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46709 Posts in 5588 Topics by 13297 Members Latest Member: - Shane786 Most online today: 29 - most online ever: 429 (November 03, 2007, 04:35:43 AM)
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Author Topic: [Tensided] Serenity Springs  (Read 1742 times)
arthurtuxedo
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Posts: 41


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« on: January 08, 2008, 10:49:43 PM »

Session start is about a quarter of the way down.

Chat log for Session 1. Played August 7, 2005.

Serenity Springs was the first campaign to use the new superhero rules (not counting the short test campaign I ran just before it). It was also one of the few Tensided games (and really RPG's in general) where I had the pleasure to play rather than GM. I've always considered myself a better player than GM, and anything gets stale when you do it too much. My characters for this one were Enkidu and Gilgamesh, a noble speedster and angry tank from the neolithic era. They share one physical point in space, and randomly swap in and out. Gilgamesh is a bit of a guilty pleasure, since big dumb idiots require very little skill to play, although they always seem to be group favorites.

The rest of the cast went as follows: Warrick or "Ghost" played by CorSec. CorSec is probably the best player we've ever had, but he hasn't come back for another game since I had a very nasty and public falling out with a longtime player. Until we can win him back, the chat logs give testimony to his superior roleplaying skills. Ghost has the powers of flight and intangibility. Marcao played Black Star, a flying nuker with a lot of smaller powers. Marcao ran the gamut from great RPer to GM's worst nightmare. On the plus side, the quality of his writing was great and he would get very invested into the gameworld, writing fanfic about his character's past between sessions and such. On the minus side, his characters were all James Bond-esque badasses and he got very upset when the rules prevented him from being master of all trades. You really had to be ready to get flamed if you were GMing him, although once you were done with the exchange, you would often find good suggestions buried in the angry tirades. Alyrium played Shining Staff, and it was probably the best character he'd ever played. Alyrium usually plays the nerdy, persecuted mage who's smarter than everyone else, and if he can't do that then it's the nerdy, persecuted telepath or the nerdy, persecuted scientist. This was the first character not to fall into that stereotype, and it was very well done.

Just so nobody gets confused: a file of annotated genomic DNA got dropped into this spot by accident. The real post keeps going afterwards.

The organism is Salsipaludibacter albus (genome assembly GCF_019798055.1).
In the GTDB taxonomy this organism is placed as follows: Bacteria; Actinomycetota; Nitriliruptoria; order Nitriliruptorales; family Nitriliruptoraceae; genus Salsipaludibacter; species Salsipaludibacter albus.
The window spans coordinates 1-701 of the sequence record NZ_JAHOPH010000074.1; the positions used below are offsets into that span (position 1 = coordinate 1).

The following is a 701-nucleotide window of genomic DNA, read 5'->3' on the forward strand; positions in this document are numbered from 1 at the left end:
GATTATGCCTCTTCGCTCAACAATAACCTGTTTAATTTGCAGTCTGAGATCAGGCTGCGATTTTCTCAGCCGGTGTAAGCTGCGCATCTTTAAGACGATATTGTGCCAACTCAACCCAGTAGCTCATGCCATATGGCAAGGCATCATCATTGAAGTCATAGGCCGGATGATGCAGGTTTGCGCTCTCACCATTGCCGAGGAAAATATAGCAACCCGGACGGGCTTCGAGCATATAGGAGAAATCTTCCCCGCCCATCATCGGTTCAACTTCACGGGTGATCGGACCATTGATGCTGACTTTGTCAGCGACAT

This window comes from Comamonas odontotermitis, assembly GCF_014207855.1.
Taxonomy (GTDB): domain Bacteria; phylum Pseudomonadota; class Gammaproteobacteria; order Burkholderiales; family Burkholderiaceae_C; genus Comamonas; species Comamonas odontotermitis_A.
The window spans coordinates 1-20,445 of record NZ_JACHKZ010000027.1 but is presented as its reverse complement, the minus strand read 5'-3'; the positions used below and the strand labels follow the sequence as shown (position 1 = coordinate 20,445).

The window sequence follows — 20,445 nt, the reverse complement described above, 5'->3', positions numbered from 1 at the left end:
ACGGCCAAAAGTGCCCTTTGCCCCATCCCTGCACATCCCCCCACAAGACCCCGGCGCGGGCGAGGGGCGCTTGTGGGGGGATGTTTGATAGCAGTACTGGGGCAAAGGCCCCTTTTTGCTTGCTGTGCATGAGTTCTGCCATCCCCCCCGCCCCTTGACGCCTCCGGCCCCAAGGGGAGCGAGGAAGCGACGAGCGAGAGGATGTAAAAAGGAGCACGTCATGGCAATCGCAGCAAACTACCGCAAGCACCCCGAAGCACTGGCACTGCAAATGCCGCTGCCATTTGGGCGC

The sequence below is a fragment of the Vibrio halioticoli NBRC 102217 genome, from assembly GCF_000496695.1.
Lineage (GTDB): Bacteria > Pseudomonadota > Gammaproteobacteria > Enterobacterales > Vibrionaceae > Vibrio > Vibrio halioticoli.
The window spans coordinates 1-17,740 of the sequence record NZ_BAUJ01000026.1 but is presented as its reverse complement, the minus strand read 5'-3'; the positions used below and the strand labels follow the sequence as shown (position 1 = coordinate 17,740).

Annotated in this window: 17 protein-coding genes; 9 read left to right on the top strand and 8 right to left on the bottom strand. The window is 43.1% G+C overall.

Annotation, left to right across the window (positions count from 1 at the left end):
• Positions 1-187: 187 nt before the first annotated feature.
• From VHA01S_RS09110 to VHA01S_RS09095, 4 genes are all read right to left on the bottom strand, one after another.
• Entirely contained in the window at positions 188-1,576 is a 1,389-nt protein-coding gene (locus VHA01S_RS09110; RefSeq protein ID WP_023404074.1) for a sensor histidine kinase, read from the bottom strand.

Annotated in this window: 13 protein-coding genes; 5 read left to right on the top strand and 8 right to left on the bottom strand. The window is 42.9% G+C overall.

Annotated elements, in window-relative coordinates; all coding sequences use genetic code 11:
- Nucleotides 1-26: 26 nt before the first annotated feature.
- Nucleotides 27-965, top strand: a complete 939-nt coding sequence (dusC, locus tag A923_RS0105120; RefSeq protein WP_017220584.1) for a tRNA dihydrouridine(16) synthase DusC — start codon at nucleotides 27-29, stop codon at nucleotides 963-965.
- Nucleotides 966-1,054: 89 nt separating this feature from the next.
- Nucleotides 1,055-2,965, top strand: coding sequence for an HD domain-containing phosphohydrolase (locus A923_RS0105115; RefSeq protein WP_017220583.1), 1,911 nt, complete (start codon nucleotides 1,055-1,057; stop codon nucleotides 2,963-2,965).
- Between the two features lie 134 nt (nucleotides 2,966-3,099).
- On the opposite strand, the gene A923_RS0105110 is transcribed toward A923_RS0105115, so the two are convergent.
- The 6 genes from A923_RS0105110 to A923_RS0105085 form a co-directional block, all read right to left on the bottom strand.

The group were members of the crime fighting organization SENTINEL, paid for by a mysterious do-gooding benefactor. The police and the public don't trust supers because of the crimes of the craven first-generation of supers, who went around stealing and killing with their powers, and without anyone to stand up to them.

Everyone fell into their roles very quickly in this one, both within themselves and with respect to the other characters. Gilgamesh was a hoot to play right from the get go, since his personality was basically to ruin and fuck up the GM and the group's plans at every opportunity, and to do the exact opposite of what needed to be done at all times. It took me a while to get his speech syntax down the way I wanted it, since I didn't want to do the standard "me am happy" talk. Instead Gilgamesh would say "I is being happy".

Most of the session involved us investigating the scenes of a rash of disappearances. The group split up into 2's to investigate both sites, which I can only imagine was a challenge for Gerard, especially as an inexperienced GM using the chat format. We found that the identity of one of the missing people was the superhero Ultraman, and the other group dug up a body in the backyard, dead of buckshot wounds.